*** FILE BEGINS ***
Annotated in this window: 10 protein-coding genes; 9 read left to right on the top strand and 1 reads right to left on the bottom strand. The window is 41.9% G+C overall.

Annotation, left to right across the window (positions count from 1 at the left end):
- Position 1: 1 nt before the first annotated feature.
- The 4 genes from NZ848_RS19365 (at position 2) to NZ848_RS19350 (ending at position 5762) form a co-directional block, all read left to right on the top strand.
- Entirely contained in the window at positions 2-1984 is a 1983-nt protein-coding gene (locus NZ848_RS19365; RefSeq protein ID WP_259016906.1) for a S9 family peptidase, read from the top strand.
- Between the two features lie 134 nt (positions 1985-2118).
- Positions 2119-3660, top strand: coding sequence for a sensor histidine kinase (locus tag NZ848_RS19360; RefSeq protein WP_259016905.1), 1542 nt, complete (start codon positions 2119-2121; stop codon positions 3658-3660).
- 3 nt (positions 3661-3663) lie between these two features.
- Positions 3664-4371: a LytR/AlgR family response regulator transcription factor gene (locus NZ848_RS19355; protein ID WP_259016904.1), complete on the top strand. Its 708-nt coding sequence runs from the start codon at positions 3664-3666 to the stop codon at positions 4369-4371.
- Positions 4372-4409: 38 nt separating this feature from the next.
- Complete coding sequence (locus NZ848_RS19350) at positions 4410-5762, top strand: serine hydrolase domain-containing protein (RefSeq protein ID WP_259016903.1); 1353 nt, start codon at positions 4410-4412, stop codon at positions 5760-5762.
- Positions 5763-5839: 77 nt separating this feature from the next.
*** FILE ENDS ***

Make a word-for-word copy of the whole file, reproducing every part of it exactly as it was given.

Annotated in this window: 10 protein-coding genes; 9 read left to right on the top strand and 1 reads right to left on the bottom strand. The window is 41.9% G+C overall.

Annotation, left to right across the window (positions count from 1 at the left end):
- Position 1: 1 nt before the first annotated feature.
- The 4 genes from NZ848_RS19365 (at position 2) to NZ848_RS19350 (ending at position 5762) form a co-directional block, all read left to right on the top strand.
- Entirely contained in the window at positions 2-1984 is a 1983-nt protein-coding gene (locus NZ848_RS19365; RefSeq protein ID WP_259016906.1) for a S9 family peptidase, read from the top strand.
- Between the two features lie 134 nt (positions 1985-2118).
- Positions 2119-3660, top strand: coding sequence for a sensor histidine kinase (locus tag NZ848_RS19360; RefSeq protein WP_259016905.1), 1542 nt, complete (start codon positions 2119-2121; stop codon positions 3658-3660).
- 3 nt (positions 3661-3663) lie between these two features.
- Positions 3664-4371: a LytR/AlgR family response regulator transcription factor gene (locus NZ848_RS19355; protein ID WP_259016904.1), complete on the top strand. Its 708-nt coding sequence runs from the start codon at positions 3664-3666 to the stop codon at positions 4369-4371.
- Positions 4372-4409: 38 nt separating this feature from the next.
- Complete coding sequence (locus NZ848_RS19350) at positions 4410-5762, top strand: serine hydrolase domain-containing protein (RefSeq protein ID WP_259016903.1); 1353 nt, start codon at positions 4410-4412, stop codon at positions 5760-5762.
- Positions 5763-5839: 77 nt separating this feature from the next.